Extractive Industries Transparency Initiative

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Mining-alcans-60px.jpg This article is part of the Mining and Metals project of Spinwatch

According to its website the Extractive Industries Transparency Initiative (EITI) seeks through partnerships between government, companies, and civil society to ensure the transparency of payments by companies to government and of revenues received by those governments, to encourage accountability.

Some reports[1] have the origins of the initiative thus:

Proposed by UK Prime Minister Tony Blair in 2002 and endorsed by the G8 countries, the multi-stakeholder Extractive Industries Transparency Initiative supports improved governance in resource-rich countries through publication and verification of company payments and government revenues from oil, gas and mining.

Peter Eigen was offered "an invitation from Gareth Thomas, the UK's minister for international development, to lead an International Panel to take forward the Extractive Industries Transparency Initiative (EITI)."

EITI currently funds activities in Azerbaijan, Cameroon, Republic of Congo, Democratic Republic of Congo, Gabon, Ghana, Kazakhstan, Kyrgyz Republic, Mauritania, Mongolia, Niger, Nigeria, São Tomé and Principe, and Timor Leste. More than 15 other countries are either discussing their participation with EITI or have endorsed the Initiative and are currently preparing to implement it.


In his book 'Corporate social responsibility and international development: is business the solution?', Michael Hopkins notes the unregulated nature of the EITI which has led to some countries and companies making false claims to fulfill EITI guidance, in fact using it as a cover to continue variously corrupt and non-transparent operations, whilst benefiting from the positive image of being an EITI member;

Richard Murphy, an independent chartered accountant analysed the EITI Reporting Guidelines and the EITI Source Book and found that they had "major flaws, inconsistencies and opt-outs which could allow a country or company to claim to be implementing EITI without providing anything like a clear picture of revenue flows".[2]

International Advisory Group Members

Supporting Industry Associations

Members: Alcoa, CVRD, Freeport-McMoRan Copper & Gold, Gold Fields, Mitsubishi Materials, Nippon Mining & Metals, Sumitomo Metal Mining, Teck Cominco, and Zinifex. [3]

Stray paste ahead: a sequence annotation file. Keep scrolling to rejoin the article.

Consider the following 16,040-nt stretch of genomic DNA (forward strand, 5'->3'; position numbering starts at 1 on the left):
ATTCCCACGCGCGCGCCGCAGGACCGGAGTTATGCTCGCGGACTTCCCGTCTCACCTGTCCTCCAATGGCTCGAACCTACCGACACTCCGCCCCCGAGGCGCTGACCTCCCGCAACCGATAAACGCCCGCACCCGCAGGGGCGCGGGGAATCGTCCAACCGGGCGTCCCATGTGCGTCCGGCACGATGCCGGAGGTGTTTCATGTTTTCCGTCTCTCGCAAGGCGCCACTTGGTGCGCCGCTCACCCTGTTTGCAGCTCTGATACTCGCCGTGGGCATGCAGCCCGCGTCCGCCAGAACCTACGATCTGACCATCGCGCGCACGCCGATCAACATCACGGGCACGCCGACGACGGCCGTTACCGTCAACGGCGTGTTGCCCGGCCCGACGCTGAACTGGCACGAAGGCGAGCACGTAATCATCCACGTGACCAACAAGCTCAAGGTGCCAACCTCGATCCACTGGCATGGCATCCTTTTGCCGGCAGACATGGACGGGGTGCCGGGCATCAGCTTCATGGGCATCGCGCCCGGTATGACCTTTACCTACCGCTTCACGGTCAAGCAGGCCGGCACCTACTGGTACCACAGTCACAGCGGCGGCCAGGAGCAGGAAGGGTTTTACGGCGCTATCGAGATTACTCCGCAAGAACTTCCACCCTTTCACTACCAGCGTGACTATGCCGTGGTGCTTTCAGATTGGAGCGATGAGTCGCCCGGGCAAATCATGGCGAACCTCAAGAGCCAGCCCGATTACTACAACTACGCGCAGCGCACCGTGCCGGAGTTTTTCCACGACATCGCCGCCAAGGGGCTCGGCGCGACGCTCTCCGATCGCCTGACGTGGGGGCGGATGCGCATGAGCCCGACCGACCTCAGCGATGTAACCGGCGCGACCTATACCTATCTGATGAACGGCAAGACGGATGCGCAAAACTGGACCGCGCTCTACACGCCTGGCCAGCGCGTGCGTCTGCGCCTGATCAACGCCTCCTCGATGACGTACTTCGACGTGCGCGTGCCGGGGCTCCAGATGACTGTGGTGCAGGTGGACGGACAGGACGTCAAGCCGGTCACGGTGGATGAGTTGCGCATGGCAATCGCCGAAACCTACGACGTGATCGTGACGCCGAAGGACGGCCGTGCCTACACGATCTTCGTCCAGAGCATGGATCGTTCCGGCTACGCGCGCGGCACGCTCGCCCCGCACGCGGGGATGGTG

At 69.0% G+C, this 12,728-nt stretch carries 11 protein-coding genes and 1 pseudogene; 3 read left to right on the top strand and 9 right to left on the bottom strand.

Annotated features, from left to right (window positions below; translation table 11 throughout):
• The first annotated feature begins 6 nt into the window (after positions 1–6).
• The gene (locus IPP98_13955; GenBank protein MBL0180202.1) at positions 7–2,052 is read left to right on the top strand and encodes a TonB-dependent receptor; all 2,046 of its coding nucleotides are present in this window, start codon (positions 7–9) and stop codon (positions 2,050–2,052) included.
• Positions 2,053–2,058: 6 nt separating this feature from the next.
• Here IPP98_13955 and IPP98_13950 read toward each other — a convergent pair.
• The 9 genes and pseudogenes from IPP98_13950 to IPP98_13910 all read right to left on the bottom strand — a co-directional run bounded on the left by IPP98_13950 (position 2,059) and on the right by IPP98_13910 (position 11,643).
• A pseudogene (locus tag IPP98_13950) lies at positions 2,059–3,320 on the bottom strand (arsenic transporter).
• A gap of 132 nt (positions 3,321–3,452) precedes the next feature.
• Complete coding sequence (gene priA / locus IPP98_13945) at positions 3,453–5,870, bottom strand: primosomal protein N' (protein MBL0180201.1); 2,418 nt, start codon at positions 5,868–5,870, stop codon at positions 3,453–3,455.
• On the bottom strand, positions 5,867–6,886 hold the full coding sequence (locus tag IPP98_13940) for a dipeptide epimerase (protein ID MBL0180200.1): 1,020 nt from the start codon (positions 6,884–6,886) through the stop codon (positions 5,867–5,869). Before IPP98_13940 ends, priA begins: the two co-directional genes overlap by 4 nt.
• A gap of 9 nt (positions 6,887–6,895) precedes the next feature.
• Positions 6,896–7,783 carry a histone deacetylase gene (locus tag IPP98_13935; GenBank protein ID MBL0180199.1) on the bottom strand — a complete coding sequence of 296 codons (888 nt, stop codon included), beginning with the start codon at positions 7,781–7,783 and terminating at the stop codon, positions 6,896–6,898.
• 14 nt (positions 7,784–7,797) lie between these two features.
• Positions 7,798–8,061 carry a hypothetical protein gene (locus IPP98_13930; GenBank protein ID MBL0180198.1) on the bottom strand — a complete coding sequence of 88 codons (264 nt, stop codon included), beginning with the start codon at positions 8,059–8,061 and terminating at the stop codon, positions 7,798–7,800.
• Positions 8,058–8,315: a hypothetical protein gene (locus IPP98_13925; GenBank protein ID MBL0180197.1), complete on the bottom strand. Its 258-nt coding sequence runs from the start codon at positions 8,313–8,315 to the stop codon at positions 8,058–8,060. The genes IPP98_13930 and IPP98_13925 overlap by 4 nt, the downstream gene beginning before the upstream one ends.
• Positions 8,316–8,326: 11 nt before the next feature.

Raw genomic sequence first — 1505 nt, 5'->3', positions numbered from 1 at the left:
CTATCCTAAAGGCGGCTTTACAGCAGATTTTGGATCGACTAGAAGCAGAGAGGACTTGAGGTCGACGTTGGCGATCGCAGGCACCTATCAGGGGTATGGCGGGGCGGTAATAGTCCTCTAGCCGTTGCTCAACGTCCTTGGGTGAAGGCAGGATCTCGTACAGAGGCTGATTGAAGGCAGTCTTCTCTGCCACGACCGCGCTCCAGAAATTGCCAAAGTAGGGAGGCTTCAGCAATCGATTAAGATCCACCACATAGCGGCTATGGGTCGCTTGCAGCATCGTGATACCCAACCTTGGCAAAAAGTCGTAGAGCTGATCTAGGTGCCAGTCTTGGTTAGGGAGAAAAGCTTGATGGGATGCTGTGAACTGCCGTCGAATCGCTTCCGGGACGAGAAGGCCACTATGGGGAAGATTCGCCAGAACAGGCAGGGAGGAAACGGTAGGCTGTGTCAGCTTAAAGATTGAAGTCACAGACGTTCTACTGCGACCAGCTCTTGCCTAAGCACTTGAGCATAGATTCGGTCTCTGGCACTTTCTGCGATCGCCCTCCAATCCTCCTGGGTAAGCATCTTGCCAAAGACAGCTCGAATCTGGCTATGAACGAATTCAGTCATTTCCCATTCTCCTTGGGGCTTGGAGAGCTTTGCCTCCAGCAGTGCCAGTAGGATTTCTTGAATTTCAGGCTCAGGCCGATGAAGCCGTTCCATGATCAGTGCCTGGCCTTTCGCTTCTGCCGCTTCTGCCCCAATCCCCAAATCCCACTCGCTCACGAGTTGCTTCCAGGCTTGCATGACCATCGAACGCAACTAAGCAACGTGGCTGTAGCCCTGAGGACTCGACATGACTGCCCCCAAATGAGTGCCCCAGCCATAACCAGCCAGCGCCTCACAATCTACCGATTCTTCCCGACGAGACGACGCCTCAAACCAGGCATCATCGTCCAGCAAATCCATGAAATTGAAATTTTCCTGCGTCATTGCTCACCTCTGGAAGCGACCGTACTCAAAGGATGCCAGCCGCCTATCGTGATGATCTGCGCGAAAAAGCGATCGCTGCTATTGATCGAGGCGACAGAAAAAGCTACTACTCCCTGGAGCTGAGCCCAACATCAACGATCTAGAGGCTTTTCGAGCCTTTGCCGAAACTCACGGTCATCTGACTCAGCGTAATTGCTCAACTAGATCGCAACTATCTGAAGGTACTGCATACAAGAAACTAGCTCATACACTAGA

Supporting International Organisations

Supporting Companies

African Rainbow Minerals | Alcoa | AMG Advanced Metallurgical Group | Anglo American | AngloGold Ashanti | Anvil Mining | Arcelor Mittal | Areva | Barrick | BG Group | BHP Billiton | BP | Chevron Corporation | ConocoPhilips | DeBeers | Eni | ExxonMobil | Freeport-McMoRan Copper & Gold | GDF SUEZ | Goldcorp | Gold Fields | Hess Corporation | Lihir Gold | Katanga Mining Limited | Lonmin | Marathon | Mitsubishi Materials | MMG | Newmont | Nippon Mining & Metals | Noble Energy | Norsk Hydro | Oxus Gold | OZ Minerals | Pemex | Petrobras | Qatar Petroleum | Repsol YPF | Rio Tinto | RWE | Santos | Shell | Statoil | Sumitomo Metal Mining | Talisman Energy | Teck | Total | Vale | Woodside | Xstrata [6]

Supporting Civil Society Organisations

Financing Institutions


Canada's support includes a contribution of $750,000 to the EITI Multi-Donor Trust Fund, as well as $100,000 in annual, ongoing funding.


EITI International Secretariat Ruseløkkveien 26, 0251 Oslo, Norway +47 2224 2105 +47 2224 2115

Email: secretariat@eiti.org Website: http://eiti.org/



EITI International twitter page


  1. IPIECA, Case studies: The Extractive Industries Transparency Initiative, accessed 22 August 2011,
  2. Michael Hopkins, 2007 Corporate social responsibility and international development: is business the solution? Earthscan, Bath. Accessed 04/08/10
  3. EITI, Supporters Industry Associations Accessed 04/08/10
  4. EITI, About Secretariat Accessed 04/08/10
  5. EITI, Supporters Organisations Accessed 04/08/10
  6. EITI, Supporters Companies Accessed 04/08/10
  7. EITI, Supporters Civil Society Accessed 04/08/10
  8. EITI, Supporters Organisations Accessed 04/08/10